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105th Illinois Infantry and 107th USCT

Item LTR-5577
October 2, [1863] Charles B. Safford
Price: $165.00


4 pages, original Civil War soldier's letter written in period pencil and war dated.

General Hospital Ward One
Lexington, Ky Oct 2nd [1863]

My dearest little darling wife

I received your letter yesterday but don’t think I can answer it with this pen. I had got almost homesick when I read what you wrote about coming down here. I could not help but thinking of a woman who has just been visiting her husband who is sick in this very ward. She arrived about dusk and when she saw him she went right at him about as you did when I came home last. There are 57 men in this ward and their beds are so arranged that they all face the center of the room where this man was lying, so that we had a fine chance to see it all. And that was not all. When it came bedtime there being no other place, she had to undress and go to bed beside her husband before us all and as the lights are kept burning all night we could not help seeing her hoops, etc. I only mention this to show you what you would have experienced if you had come down. It is no use to write to Ed to come here for it is almost impossible for a captain to leave his company.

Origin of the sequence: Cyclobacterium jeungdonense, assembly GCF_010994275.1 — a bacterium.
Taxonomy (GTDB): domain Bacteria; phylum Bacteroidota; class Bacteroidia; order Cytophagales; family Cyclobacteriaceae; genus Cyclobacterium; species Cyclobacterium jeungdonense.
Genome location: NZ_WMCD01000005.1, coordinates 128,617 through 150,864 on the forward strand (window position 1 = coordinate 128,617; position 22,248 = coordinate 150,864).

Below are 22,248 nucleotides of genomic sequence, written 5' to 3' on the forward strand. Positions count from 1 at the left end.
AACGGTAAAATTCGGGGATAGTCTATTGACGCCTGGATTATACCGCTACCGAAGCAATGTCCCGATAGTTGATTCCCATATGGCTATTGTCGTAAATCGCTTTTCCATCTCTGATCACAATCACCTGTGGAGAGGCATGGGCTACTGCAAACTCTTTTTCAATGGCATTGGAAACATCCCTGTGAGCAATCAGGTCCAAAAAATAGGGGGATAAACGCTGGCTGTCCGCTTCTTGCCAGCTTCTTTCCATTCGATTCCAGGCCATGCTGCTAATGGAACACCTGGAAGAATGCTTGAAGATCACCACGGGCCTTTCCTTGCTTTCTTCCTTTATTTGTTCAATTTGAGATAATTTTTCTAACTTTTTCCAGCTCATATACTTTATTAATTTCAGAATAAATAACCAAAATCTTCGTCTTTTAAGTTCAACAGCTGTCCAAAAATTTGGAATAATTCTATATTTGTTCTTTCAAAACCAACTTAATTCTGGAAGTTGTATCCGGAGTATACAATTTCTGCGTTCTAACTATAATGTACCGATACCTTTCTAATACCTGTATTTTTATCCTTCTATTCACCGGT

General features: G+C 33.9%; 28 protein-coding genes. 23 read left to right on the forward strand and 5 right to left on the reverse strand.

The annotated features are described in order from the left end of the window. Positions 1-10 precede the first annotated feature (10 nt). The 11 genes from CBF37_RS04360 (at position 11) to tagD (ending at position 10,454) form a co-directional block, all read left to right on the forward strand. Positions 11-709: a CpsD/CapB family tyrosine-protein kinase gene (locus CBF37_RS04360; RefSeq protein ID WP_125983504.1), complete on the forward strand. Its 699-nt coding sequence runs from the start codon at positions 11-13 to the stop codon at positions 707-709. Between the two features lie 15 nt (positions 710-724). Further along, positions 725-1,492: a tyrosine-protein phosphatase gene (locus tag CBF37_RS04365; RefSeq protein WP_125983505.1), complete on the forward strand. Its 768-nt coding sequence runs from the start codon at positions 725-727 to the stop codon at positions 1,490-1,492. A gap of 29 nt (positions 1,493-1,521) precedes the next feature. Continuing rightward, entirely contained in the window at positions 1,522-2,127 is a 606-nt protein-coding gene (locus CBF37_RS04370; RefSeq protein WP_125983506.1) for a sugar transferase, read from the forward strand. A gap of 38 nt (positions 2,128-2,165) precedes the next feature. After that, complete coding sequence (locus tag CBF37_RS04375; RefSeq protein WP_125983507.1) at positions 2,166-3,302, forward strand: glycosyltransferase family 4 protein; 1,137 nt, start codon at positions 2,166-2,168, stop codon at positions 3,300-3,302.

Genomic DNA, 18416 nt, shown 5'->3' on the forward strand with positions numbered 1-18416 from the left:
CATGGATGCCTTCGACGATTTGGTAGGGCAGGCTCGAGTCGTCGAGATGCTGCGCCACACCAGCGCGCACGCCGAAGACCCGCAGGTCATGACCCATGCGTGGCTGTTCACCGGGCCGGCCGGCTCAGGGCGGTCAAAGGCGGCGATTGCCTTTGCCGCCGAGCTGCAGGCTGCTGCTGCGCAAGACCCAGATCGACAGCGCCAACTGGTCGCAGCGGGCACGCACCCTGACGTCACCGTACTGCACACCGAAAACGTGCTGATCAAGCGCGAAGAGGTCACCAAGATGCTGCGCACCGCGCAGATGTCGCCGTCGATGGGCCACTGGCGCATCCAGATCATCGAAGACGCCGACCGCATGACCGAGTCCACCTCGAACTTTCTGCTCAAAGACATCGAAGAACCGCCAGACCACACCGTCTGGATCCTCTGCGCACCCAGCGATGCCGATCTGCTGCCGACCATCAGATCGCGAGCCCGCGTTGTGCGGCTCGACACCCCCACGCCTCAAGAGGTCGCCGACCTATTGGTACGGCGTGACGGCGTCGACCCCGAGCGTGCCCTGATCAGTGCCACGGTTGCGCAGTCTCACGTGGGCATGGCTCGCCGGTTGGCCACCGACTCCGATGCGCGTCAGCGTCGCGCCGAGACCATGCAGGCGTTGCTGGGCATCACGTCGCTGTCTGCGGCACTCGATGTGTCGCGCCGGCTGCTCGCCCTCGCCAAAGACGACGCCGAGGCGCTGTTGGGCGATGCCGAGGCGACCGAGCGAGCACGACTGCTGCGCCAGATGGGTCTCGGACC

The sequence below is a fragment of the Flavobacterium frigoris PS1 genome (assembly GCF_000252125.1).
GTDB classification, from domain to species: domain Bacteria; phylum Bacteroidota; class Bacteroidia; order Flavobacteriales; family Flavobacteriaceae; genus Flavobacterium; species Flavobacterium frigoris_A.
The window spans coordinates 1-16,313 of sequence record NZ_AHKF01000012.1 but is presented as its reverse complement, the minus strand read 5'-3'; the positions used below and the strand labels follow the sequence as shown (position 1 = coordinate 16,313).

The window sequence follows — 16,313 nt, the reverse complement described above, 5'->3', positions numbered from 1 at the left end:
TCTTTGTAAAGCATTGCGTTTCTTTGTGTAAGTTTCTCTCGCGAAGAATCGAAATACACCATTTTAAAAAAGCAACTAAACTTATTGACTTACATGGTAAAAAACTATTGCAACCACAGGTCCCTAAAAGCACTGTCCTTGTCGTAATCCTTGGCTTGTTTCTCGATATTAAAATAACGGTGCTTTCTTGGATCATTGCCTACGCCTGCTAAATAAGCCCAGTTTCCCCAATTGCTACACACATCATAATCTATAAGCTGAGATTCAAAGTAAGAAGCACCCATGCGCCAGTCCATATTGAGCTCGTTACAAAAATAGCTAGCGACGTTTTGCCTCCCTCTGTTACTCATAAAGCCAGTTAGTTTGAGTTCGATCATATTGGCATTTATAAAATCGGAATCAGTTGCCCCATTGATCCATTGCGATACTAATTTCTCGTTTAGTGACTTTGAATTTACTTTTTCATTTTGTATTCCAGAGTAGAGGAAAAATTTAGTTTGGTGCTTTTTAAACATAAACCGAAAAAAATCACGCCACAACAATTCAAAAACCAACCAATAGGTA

I am glad you wrote me when we were married for I was thinking of it the other day and could not remember the day of the month, nor the year although I spent three days’ hard study on the subject. I’ll try not to forget again Sept. 25th 1860.

How you get all that money I don’t know, nor understand how with all your work you can earn it. But I know one thing, that you are a darling little wife anyway. I have been fretting about money for you ever since I came here.

You must send me a list of men drafted in South Grove & Malta in you next letter. I am getting over my sickness but I don’t seem to gain any strength. I cannot sit up longer than to write a letter or two. I have to be well by November. It won’t do for me to think of coming home as a furlough for you would get sick of seeing me so often.

I have written to Mother. Are you still at Uncle Henry’s house? Have you ever sent for that blanket at De Kalb? It is at the house of a Mr. Foote. It is a new one of a brown color. How goes the night Birdie? The sign is. I wish I had some more of your current jelly but it would cost more to get it than to buy it here.

Write soon. Your affectionate husband,
Chas B. Safford